Kern, whose Virgina-based company The Hunting Consortium booked the trip, said he did not know it was against Russian law to harvest animals from above. The federal Lacey Act prohibits importing wildlife that was knowingly taken in violation of another country's laws.
Kern faces up to five years in prison if convicted, the Houston Chronicle reported in a story Tuesday.
He said in court Monday that his company bribed Russian government officials for his big-game adventures. His testimony came after federal prosecutors presented expense sheets from Kern's company that include a line for bribes.
Kern said that the "fluff payments" help underpaid government workers and benefit his customers. He said the bribes amounted to "tips" to overcome false claims by airline workers or to force customs agent to correct serial numbers on intentionally misprinted gun permits.
Last week, Duncan and other hunters testified they believed the outing was legal because the meat was destined for a Russian children's school. Russia makes exceptions to its hunting-from-above laws for economic purposes, and Kern's attorneys had a Russian government official testify in court to back up those claims.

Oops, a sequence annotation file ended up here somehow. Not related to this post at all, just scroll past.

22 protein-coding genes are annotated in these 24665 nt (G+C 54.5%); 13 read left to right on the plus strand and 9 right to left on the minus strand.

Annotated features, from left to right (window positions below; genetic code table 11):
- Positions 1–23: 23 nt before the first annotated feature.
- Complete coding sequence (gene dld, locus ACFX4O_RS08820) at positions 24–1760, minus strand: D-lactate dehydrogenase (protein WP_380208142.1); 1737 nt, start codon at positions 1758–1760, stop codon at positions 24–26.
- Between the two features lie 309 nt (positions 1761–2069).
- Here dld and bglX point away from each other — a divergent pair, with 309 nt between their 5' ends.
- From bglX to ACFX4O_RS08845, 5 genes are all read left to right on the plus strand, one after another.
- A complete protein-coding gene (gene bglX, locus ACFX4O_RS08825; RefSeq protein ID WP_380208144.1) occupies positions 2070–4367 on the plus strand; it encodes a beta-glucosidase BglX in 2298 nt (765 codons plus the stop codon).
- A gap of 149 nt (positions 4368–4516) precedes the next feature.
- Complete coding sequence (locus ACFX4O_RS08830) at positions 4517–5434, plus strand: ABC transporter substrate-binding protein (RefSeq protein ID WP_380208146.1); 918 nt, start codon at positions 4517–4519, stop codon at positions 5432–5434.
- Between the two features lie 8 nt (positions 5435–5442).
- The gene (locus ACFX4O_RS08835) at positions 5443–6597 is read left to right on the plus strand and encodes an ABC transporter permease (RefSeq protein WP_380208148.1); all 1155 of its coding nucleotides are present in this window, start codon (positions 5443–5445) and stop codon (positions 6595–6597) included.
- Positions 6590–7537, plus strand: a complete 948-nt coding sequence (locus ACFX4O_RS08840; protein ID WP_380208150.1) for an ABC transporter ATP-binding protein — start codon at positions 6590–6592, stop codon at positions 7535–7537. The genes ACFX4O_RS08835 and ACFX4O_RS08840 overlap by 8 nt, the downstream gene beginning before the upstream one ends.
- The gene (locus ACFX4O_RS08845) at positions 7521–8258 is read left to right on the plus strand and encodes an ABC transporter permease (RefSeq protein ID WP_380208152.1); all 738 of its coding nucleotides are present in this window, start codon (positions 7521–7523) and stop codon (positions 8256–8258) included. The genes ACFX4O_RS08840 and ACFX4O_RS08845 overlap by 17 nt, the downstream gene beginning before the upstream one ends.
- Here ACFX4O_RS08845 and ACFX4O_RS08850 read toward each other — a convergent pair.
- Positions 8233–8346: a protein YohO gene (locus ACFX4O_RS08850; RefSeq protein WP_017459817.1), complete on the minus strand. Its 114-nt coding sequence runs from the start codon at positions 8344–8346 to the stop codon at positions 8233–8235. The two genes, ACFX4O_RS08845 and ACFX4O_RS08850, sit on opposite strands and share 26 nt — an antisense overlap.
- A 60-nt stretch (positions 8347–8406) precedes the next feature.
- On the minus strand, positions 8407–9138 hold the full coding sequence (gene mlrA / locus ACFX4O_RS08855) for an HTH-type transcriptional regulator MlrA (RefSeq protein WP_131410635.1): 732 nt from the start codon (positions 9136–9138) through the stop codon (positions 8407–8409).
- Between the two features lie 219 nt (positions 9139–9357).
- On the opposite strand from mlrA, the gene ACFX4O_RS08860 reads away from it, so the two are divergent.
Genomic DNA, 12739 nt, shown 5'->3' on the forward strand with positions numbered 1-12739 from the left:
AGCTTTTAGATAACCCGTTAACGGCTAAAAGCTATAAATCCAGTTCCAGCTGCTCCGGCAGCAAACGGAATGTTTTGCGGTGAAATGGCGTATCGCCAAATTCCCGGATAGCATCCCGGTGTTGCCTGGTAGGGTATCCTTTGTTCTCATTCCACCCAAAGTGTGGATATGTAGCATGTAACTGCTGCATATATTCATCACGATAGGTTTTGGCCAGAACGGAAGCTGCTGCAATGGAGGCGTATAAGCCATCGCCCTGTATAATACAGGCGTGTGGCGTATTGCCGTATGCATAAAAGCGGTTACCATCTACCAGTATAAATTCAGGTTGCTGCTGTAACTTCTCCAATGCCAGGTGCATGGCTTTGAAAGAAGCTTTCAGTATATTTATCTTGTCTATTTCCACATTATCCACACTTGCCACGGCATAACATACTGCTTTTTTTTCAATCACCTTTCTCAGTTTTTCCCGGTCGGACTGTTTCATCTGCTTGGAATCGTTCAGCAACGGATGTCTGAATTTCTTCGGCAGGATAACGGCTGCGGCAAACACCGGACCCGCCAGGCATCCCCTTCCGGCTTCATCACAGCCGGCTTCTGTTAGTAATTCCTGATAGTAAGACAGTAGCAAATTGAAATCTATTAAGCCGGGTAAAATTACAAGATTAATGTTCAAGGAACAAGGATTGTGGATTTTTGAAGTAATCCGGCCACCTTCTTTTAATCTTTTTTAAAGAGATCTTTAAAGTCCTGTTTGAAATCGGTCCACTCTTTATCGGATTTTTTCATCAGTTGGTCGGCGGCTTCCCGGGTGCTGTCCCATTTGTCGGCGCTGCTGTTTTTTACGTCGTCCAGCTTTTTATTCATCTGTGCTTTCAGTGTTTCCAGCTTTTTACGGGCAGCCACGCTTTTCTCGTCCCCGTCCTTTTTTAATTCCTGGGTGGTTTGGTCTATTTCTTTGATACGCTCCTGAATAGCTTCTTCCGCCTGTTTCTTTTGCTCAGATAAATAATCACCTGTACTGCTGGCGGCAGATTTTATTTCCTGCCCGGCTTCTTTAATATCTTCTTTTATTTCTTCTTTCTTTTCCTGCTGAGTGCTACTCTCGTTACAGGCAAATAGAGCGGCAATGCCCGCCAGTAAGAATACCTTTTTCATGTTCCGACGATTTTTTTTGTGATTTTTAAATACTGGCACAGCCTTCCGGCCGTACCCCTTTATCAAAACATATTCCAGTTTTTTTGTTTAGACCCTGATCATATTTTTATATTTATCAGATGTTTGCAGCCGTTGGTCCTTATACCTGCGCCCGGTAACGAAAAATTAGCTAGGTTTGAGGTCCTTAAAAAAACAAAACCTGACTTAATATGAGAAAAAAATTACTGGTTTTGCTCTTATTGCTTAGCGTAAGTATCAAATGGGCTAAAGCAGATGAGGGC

Kern said he didn't import the trophies or cause them to come into the United States. He said another hunter handled the importation and had the proper license to do so through Houston.
"I believed it then and I believe it today that these trophies were legally taken," Kern said. "Immorally, unfairly, but not illegally."
Jurors were expected to begin deliberations after closing arguments Tuesday. Kern's company, which is also charged in the indictment, faces criminal penalties if found guilty.
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